When a small town school fails under No child Left Behind, it affects more than just those students. It can leave an entire community scrambling to deal with the implications.
For one thing, many rural school districts have so few schools that if one fails, there is not another choice for students to attend—even though federal law requires school districts to offer a choice to parents at failing schools.
That’s an example of the unique challenges for rural and small town school districts under NCLB, according to Dr. Tim Webb, director of Cheatham County Schools in Tennessee. Webb is becoming an outspoken advocate for rural districts like his in the cacophony of requests for waivers from states that want out of the federal education program.
In the most recent NCLB report for Tennessee, Cheatham County has twice as many schools on the list that did not meet standards. That translates to six schools in a district that has only 13 schools total and a student population of 6,800—less than one-tenth the size of Nashville Public Schools about 30 miles away.
Webb says the definition of a failing school is the same for rural counties, but the impact is much different.
“It becomes a personal issue… because they went to school there and it was good enough for them and now we’re saying it’s not,” says Webb. “Most of the public schools in rural environments are very community oriented. They’re community schools, they belong to the community. So when they start to get negative marks, it becomes difficult to maintain morale and keep folks focused on our core mission.”
Webb says it also becomes difficult to change attitudes and behavior rooted in rural and small-town culture.
“The rural environments have traditionally been agrarian… folks working in the factories for 30 years and staying here and settling. We’ve always considered state average to be good enough. That’s the target to which we aim. The challenge now is that when we realize that if the state is 44th, 45th– state average is not a place to be aiming.”
It seems the equation for NCLB does not account for what happens in rural school districts, according to Claire Smrekar, associate professor of public policy and education at Peabody College of Vanderbilt University.
“They don’t have the number of kids, therefore they don’t have the number of schools, therefore they have far fewer options,” says Smrekar. “So if we think beyond school district and think about what we can do in terms of geography and new pathways for parents to make better choices, that would go along way in supporting rural schools as well.”
Smrekar is also a researcher for the National Center on School Choice and has looked at unique approaches to dealing with a lack of choice in areas with failing schools. One concept is an interdistrict open enrollment partnership to provide more options for rural and small town schools. In other words, two nearby school districts agree to ignore the usual boundaries of a student’s home district in order to provide parents choices within a broader regional area.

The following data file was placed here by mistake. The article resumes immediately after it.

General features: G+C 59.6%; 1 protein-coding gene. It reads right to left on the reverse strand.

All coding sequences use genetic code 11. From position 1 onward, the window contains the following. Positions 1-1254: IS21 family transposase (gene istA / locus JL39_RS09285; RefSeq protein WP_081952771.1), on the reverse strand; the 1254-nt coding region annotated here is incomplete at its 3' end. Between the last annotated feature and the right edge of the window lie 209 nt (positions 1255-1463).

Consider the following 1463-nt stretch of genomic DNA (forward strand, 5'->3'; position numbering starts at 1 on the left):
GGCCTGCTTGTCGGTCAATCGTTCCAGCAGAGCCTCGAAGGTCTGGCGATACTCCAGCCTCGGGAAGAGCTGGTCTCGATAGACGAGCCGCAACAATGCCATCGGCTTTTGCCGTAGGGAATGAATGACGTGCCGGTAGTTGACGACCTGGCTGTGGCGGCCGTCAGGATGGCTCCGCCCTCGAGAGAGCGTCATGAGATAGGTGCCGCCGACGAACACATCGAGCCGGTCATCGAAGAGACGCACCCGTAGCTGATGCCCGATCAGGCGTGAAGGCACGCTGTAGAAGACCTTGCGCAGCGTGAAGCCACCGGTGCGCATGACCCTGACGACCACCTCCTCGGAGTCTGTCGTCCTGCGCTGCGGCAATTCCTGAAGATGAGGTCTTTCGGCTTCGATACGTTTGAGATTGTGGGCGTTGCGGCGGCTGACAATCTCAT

Such an effort is now underway in Omaha, Nebraska, which has a mandatory interdistrict student enrollment policy for public schools. Education officials there have created a regional partnership of 11 school districts that gives parents and students many more choices of schools within that broader geographical area. The intent is to address low-performing schools as well as combat increasing segregation in the school districts. (Click here for a report on a study of the Omaha interdistrict plan.)
Smrekar says the key to success for such efforts is mutual support between the school districts involved, which means each has to realize some benefits.
“There must be some federal incentives, some federal supports that go along with that kind of option to provide transportation, information to parents who may not be plugged into the channels of information that other parents are… and incentivizing this kind of arrangement,” says Smrekar.
“Thinking very deeply about what school district lines might be transferrable, what school districts lines would provide a pathway from moving kids from failing schools into schools that are thriving.”
Back in Cheatham County, Tim Webb only has the options within his existing school district boundaries. So, he has come up with some ideas of his own to improve school performance. This school year, Webb launced a 5-year improvement plan that includes bold steps like:
1. Ending Advanced Placement or AP courses (due to weak performance on the AP exams)
2. Offering dual-enrollment: high school students earn college credit through a partnership with Nashville State Community College
3. Learning plans for each student using digital technology to track and analyze progress
4. Recruiting teachers from non-traditional training programs, like Teach for America
5. A 5-step plan to improve test scores and academic benchmarks in 3rd, 8th, and 11thgrades
Webb says one tool he’s missing is more time. Like a growing number of school officials, he believes the deadline for No Child Left Behind of 2014 is too tight. That’s why he supports the request by Tennessee for a waiver in the federal program and pushing the timeline to at least 2018.
“We don’t want to step away from those standards but give us more time,” says Webb. “2014 is not a realistic deadline if here in 2010 we changed the whole ballgame. We moved the goal way on down the field but we still have the same timeline. “
Federal officials are starting to agree. U.S. Education Secretary Arne Duncan says Tennessee’s commitment to tougher standards—like those in Cheatham County– is a plus as he decides which states to give waivers for No child Left Behind.
And in late September, President Obama announced his support for allowing states to request exemption from some requirements of NCLB if they meet certain conditions.